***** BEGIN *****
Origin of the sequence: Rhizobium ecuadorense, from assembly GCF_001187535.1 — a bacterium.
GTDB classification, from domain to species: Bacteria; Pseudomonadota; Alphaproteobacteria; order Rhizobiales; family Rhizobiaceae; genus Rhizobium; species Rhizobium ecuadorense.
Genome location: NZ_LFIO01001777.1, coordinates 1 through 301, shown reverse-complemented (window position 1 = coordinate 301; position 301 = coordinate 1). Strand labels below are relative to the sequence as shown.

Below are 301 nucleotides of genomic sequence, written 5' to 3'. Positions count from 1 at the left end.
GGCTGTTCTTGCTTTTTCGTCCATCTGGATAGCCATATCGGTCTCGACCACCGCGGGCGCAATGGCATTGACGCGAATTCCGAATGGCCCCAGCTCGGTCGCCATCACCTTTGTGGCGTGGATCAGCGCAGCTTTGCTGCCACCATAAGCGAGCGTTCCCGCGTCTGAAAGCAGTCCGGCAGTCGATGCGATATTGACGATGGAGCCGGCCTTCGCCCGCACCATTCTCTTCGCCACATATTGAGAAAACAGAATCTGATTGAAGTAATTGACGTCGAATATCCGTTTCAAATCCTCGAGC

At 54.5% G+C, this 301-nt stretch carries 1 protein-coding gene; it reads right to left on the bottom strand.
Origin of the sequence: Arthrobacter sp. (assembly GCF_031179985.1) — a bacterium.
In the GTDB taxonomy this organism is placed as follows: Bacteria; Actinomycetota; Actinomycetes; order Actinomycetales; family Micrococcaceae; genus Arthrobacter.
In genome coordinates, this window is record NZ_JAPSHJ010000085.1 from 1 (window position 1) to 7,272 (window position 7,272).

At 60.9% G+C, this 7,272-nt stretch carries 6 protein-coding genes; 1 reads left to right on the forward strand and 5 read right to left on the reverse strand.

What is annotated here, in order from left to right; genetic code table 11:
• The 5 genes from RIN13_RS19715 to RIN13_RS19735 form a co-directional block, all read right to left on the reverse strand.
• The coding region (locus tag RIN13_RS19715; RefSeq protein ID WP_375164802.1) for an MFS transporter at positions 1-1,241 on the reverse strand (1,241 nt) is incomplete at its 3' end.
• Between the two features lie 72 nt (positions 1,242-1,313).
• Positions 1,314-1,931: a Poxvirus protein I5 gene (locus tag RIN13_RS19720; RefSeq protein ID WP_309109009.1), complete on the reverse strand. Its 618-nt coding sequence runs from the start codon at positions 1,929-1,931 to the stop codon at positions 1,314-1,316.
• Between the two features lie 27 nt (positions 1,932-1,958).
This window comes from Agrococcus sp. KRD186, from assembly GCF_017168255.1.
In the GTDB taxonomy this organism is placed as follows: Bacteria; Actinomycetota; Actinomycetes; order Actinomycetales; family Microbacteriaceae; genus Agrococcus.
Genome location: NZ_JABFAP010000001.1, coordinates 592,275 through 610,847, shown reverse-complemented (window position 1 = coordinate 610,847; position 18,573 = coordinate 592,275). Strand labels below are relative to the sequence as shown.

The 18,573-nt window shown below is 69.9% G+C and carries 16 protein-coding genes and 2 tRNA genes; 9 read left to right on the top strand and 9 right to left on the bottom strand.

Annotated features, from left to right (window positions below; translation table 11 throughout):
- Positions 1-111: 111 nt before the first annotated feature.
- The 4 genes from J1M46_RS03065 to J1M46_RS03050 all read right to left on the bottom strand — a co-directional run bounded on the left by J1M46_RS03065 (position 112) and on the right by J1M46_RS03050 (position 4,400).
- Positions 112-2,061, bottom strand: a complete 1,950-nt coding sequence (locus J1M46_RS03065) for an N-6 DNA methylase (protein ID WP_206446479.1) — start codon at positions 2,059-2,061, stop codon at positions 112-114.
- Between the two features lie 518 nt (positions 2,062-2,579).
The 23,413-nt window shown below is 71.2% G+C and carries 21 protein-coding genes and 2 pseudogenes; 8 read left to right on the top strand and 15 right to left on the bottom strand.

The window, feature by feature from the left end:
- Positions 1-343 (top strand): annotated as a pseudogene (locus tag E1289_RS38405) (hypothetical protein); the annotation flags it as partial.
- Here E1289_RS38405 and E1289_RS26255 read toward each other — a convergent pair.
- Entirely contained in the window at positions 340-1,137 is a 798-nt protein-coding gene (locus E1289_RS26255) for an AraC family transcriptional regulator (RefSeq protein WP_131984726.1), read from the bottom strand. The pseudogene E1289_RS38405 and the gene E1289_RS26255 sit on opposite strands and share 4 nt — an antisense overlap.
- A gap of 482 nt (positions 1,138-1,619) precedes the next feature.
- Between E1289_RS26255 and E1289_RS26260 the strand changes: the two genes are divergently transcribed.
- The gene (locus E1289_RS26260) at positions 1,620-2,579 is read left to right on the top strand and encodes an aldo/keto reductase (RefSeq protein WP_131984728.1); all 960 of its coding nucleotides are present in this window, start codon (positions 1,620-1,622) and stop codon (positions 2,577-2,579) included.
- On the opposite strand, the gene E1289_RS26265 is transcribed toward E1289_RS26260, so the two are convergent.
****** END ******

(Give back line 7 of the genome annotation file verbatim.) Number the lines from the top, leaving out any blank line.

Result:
Origin of the sequence: Arthrobacter sp. (assembly GCF_031179985.1) — a bacterium.